How One Hospital Is Creating a Culture of Change in Healthcare

Posted by Cathy Swenson, RN, BSN, MA on February 5, 2018
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The compliment would be a crowning achievement for any healthcare facility: “We have a hospital closer to us, but we heard how good they are at Morgan Memorial, so we decided to go there instead. I am so glad we did!” – A patient at Morgan Memorial Hospital (MMH).

Such a statement from a patient is especially important for Morgan Memorial Hospital. Not so long ago, patients might have driven in the opposite direction instead of going out of their way to reach the Madison, Georgia facility.

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But hard work and sweeping culture change have patients choosing to use MMH and have the staff earning important validation for their efforts and gaining knowledge that can be shared to help others embrace change.

MMH is good now, and the Georgia Hospital Association (GHA) recognized that quality with the 2015-2016 Quality and Patient Safety Award in the category of, “Nursing Cultural Triad: Trust, Commitment & Clinical Experience.”

“What we’ve done recently is extraordinary. What people should be talking about is how amazing this hospital is – specifically, the clinical experience that is applied here on a daily basis and the customer satisfaction,” said Ralph Castillo, Morgan Memorial Hospital CEO.

Setting the Scene

In 2012, things were far from excellent. MMH experienced everything from cellphone usage in front of customers, unfair staffing practices, to minimal communication between staff members as well as patient safety concerns.

The issues decreased morale, productivity and efficiency. Employee satisfaction and support of the hospital’s mission and values were at an all-time low. Morgan Memorial was in dire need of a positive culture change.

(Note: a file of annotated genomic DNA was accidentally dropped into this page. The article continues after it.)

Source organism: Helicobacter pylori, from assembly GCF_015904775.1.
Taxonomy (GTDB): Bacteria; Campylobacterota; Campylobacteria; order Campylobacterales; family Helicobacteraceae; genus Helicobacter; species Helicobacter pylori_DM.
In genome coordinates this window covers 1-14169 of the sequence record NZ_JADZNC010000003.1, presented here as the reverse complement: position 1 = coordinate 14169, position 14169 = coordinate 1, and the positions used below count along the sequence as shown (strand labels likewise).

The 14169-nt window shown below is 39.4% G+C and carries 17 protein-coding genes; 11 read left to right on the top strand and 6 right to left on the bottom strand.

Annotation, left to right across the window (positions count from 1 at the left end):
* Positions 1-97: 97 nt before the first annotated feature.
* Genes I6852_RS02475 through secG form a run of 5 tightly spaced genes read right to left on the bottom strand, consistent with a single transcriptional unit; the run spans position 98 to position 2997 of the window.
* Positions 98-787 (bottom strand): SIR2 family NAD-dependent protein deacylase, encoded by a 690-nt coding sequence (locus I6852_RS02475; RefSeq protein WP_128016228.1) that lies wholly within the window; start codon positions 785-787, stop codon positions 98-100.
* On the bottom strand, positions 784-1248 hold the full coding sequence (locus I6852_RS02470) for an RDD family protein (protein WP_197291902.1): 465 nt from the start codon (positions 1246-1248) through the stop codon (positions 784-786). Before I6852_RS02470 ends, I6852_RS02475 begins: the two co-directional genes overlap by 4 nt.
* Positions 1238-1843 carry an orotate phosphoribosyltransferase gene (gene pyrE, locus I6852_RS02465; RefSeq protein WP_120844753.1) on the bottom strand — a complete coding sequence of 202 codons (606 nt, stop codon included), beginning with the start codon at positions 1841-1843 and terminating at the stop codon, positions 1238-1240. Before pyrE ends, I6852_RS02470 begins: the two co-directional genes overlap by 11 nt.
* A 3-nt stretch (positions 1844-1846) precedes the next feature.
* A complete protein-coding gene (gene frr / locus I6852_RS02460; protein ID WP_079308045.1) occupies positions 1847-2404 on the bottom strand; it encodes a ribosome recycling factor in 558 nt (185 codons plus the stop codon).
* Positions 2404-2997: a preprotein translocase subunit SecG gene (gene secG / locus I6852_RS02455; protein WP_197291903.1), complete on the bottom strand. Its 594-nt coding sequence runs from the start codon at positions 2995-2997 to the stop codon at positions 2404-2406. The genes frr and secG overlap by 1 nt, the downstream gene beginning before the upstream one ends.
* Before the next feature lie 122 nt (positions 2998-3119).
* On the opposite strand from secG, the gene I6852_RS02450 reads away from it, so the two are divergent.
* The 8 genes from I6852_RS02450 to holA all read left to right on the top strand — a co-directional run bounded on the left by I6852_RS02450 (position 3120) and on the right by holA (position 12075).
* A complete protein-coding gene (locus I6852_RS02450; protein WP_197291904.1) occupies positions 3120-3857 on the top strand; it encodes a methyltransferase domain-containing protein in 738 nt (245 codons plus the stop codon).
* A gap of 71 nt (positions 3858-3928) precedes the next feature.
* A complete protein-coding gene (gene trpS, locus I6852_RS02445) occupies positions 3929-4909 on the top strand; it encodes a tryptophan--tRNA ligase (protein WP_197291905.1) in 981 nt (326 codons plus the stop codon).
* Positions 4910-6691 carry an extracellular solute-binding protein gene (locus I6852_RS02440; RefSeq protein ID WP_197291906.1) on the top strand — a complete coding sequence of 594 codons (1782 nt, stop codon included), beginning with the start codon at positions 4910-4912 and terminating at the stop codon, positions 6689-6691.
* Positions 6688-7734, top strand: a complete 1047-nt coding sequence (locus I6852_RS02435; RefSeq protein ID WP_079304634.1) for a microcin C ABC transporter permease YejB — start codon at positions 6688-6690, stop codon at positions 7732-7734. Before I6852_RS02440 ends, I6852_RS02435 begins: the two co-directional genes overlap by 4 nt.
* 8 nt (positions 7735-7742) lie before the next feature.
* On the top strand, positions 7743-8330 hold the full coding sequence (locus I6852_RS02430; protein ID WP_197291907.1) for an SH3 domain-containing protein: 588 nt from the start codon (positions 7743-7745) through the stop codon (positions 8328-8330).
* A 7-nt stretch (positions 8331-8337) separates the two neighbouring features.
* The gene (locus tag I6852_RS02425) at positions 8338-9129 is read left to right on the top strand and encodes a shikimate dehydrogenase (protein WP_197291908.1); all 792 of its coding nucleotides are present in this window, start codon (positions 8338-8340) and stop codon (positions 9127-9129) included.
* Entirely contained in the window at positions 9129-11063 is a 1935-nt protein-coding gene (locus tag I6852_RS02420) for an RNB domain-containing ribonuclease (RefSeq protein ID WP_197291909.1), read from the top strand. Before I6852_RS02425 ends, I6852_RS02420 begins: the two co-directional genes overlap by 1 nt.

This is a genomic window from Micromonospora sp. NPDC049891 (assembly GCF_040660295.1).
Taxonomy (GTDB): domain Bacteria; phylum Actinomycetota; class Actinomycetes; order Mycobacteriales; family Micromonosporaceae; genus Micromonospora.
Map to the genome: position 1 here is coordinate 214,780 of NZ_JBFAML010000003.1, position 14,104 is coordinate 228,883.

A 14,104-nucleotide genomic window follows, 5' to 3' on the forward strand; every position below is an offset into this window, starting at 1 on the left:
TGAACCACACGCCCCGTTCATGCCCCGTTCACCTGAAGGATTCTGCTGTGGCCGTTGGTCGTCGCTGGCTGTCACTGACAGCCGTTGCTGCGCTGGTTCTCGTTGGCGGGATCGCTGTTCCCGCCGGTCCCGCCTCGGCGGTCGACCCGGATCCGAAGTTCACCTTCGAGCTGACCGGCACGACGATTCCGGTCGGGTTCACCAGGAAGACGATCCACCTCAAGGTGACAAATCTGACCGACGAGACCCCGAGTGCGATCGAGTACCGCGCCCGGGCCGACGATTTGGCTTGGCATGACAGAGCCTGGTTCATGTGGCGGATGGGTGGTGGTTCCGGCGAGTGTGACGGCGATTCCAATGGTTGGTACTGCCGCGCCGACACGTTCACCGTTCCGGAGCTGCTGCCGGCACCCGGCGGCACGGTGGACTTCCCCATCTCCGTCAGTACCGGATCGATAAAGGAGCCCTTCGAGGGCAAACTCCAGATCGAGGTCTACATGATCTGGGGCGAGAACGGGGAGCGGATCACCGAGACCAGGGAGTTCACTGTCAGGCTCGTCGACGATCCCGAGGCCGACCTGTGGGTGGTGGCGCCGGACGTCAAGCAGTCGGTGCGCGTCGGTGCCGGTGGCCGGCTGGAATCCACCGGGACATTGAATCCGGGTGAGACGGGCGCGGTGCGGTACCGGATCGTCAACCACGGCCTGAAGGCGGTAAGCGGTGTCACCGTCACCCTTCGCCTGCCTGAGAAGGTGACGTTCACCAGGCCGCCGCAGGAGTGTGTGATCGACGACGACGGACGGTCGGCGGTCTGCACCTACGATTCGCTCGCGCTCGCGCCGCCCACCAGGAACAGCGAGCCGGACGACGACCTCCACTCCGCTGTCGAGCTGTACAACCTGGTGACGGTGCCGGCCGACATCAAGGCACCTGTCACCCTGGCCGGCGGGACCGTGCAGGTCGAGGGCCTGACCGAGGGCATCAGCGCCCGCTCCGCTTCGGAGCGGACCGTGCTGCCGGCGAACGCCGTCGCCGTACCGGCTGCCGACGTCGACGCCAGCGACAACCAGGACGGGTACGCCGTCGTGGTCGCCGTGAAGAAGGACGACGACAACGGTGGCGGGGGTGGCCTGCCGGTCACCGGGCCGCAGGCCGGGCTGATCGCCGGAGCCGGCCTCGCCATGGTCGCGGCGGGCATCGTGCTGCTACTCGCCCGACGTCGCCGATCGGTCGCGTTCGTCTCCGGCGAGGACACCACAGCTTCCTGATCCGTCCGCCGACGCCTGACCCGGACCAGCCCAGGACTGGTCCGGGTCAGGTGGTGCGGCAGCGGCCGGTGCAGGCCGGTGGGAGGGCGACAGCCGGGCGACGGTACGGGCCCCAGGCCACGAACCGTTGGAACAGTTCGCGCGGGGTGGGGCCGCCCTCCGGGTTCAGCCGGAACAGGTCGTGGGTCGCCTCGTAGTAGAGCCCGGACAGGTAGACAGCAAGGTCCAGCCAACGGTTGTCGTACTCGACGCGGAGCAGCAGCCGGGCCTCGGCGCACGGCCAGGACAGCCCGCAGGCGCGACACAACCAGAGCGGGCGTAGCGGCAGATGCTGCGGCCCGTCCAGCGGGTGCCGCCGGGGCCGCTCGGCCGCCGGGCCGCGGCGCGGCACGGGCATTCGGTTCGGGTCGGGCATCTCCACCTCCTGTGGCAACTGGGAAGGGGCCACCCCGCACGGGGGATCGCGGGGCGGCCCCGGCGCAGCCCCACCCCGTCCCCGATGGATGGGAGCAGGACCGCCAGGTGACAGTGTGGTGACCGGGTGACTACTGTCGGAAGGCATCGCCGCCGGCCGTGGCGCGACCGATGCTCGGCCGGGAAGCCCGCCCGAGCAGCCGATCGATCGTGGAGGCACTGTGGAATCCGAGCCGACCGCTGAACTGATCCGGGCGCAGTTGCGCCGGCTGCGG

Changes amongst leadership were made, and the realization of how badly progress was needed pushed Susan Jackson, MMH’s Nurse Manager, to start making modifications.

Creating and Visualizing Change

Patient safety and staff satisfaction were two main goals of the culture change. Nurse-to-patient ratios were decreased and CNA-to-patient ratios were increased. There were continuous assessments and revisions made to the staffing matrix to improve the culture of safety.

MMH worked to engage existing staff by making staff meetings more flexible and discussing more interesting content. Staff meetings went from having 5-10% attendance in 2012 to 90-100% attendance in 2015.

Additionally, MMH encouraged a new education initiative among hospital employees. Staff participated in GHA-sponsored webinars, safety summits and leadership conferences, as well has actively engaged with the Hospital Engagement Network (HEN).

The next step focused on how MMH expanded on its existing team. A major alteration was made to the interview process. The hiring staff revised interview questions to give insight into each candidate’s attitude, personality, critical thinking and customer service skills.

Morgan Memorial hiring staff concentrated on being transparent with candidates about the culture: They shared the current state and the vision for the future. By being open about MMH’s goals, hiring staff could make sure they were getting the right people to achieve the overall vision.